In order to qualify the level of yogurt needed to achieve the claimed effect, the FDA evaluated six observational studies rated as high methodological quality. The lowest amount necessary to achieve the effect — 2 cups (3 servings) per week — was based on two large U.S. prospective cohort studies.

The FDA also clarified that it would not object to the qualified health claim on yogurts that do not exceed the disqualifying nutrient levels for total fat, saturated fat, cholesterol and sodium set forth in 21 CFR 101.14(a)(4). The FDA has not established a disqualifying level for added sugars and, therefore, added sugars is not an enforcement discretion factor for the qualified health claim on yogurt, meaning added sugars in yogurt would not impact FDA’s exercise of enforcement discretion here. However, the “FDA encourages careful consideration of whether to use the claim on products that could contribute significant amounts of added sugars to the diet.”14

Lastly, the FDA noted that in the future, if new scientific evidence is submitted, the FDA would evaluate that evidence to determine if a change in its decision is needed.

Regulatory Landscape and Future Outlook

The reasoning the FDA provides in this and other letters of enforcement discretion holds lessons for stakeholders who are considering adding health claims to their products as well as for anyone interested in gaining insight into how the FDA evaluates scientific evidence. Companies that plan to market or add labeling to their yogurt products with the qualified health claims should carefully review the FDA letter of enforcement discretion and confirm that their products meet all requirements (e.g., no exceedance of disqualifying nutrient levels).

The FDA’s decision provides valuable insights into its process for evaluating scientific evidence and issuing qualified health claims. This approach aligns with broader regulatory trends emphasizing transparency and evidence-based evaluations.

Manufacturers should monitor ongoing research and be prepared to update their claims if new evidence emerges. Understanding the FDA’s criteria and maintaining compliance with regulatory standards is crucial for leveraging qualified health claims effectively. Stakeholders should review FDA guidelines to ensure all products meet the required nutrient levels and consumption guidelines, keep abreast of new scientific studies and potential regulatory changes, and clearly convey the qualified health claims on product labels without misleading consumers. Upholding the highest standards in product formulation and marketing practices is essential to earning and sustaining consumer trust.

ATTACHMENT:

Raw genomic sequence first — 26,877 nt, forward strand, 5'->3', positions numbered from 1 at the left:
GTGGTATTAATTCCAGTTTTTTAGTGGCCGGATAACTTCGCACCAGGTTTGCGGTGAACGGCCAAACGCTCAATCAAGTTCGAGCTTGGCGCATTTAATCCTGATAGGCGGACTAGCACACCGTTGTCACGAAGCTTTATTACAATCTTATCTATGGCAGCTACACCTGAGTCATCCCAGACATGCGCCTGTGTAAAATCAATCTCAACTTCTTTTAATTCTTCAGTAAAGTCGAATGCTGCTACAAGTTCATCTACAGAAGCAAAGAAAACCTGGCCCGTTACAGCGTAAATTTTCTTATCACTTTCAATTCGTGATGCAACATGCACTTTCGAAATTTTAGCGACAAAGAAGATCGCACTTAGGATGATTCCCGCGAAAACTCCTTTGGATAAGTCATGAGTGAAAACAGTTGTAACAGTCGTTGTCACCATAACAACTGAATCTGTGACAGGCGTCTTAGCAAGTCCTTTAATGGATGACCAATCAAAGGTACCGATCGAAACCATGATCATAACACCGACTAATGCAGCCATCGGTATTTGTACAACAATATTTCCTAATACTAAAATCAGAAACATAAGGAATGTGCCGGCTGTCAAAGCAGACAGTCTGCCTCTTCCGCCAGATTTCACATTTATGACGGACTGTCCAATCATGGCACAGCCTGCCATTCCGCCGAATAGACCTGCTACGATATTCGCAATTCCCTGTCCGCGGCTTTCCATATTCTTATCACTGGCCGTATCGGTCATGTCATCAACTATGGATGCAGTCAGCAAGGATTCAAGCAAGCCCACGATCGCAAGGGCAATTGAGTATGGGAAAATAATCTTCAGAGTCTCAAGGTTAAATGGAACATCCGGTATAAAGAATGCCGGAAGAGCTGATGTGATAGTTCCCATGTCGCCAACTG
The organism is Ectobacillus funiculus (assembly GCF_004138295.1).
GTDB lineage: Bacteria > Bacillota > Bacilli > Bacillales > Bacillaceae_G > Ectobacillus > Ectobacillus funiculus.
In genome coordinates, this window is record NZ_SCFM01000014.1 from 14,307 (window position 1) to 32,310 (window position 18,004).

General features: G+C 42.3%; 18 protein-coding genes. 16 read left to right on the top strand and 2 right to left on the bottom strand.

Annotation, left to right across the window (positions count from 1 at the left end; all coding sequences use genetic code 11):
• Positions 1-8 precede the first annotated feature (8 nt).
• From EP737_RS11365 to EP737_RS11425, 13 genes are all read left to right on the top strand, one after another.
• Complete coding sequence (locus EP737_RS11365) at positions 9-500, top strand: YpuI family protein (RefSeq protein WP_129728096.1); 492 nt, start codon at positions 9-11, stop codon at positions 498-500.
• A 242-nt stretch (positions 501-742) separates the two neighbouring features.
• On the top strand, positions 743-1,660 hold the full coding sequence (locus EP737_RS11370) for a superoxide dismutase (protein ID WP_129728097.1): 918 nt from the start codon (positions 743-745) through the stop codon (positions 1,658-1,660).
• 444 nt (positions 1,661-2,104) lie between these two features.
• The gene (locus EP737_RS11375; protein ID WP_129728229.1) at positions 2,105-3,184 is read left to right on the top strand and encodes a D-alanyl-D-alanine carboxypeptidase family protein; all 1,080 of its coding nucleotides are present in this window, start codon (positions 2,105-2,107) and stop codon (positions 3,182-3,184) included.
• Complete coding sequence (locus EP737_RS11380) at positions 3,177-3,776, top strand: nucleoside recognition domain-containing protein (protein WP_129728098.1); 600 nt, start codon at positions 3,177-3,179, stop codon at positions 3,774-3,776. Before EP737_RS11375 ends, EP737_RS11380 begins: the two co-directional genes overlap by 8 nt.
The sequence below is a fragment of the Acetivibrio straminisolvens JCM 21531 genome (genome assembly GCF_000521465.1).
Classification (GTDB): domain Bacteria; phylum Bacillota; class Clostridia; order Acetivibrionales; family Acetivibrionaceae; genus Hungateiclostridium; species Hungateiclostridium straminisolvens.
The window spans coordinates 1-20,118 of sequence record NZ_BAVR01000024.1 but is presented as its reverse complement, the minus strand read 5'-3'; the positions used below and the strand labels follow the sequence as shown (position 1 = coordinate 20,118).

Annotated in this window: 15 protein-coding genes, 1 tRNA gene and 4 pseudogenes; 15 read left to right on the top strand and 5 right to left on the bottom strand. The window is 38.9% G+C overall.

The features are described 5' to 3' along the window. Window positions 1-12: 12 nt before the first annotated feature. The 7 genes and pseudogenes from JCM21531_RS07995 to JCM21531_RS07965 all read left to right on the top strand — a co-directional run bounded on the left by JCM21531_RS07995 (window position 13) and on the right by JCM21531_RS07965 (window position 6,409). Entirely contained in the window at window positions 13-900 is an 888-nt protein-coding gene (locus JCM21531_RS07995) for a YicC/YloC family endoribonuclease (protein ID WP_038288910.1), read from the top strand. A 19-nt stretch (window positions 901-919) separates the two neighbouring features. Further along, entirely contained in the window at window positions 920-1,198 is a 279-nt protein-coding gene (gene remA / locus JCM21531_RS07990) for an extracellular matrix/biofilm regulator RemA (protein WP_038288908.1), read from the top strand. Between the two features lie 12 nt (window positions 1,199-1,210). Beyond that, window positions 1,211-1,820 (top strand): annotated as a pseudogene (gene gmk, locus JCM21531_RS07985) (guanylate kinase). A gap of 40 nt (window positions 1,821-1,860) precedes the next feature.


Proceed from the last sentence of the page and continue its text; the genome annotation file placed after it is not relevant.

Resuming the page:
Additional Assistance

For further assistance, please contact a member of our Health Care and Life Sciences Team or the Phillips Lytle attorney with whom you have a relationship.

1 Letter from Claudine J. Kavanaugh, Dir. Off. of Nutrition & Food Labeling, Ctr. for Food Safety & Applied Nutrition to Guy H. Johnson, Ph.D., Johnson Nutrition Sols. LLC, (Mar. 1, 2024), [hereinafter FDA Letter].
2 FDA Letter, supra note 1, at 36.
3 FDA Letter, supra note 1, at 36.
4 Danone N. Am., Our Brands, (last visited June 5, 2024).
5 FDA, Qualified Health Claims (Mar. 28, 2024),
6 Id.
7 FDA Letter, supra note 1, at 35.
FDA Letter, supra note 1, at 3.
9 FDA Letter, supra note 1, at 4.
10 FDA Letter, supra note 1, at 5.
11 FDA Letter, supra note 1, at 30.
12 FDA Letter, supra note 1, at 31.
13 FDA Letter, supra note 1, at 31.
14 FDA Letter, supra note 1, at 34.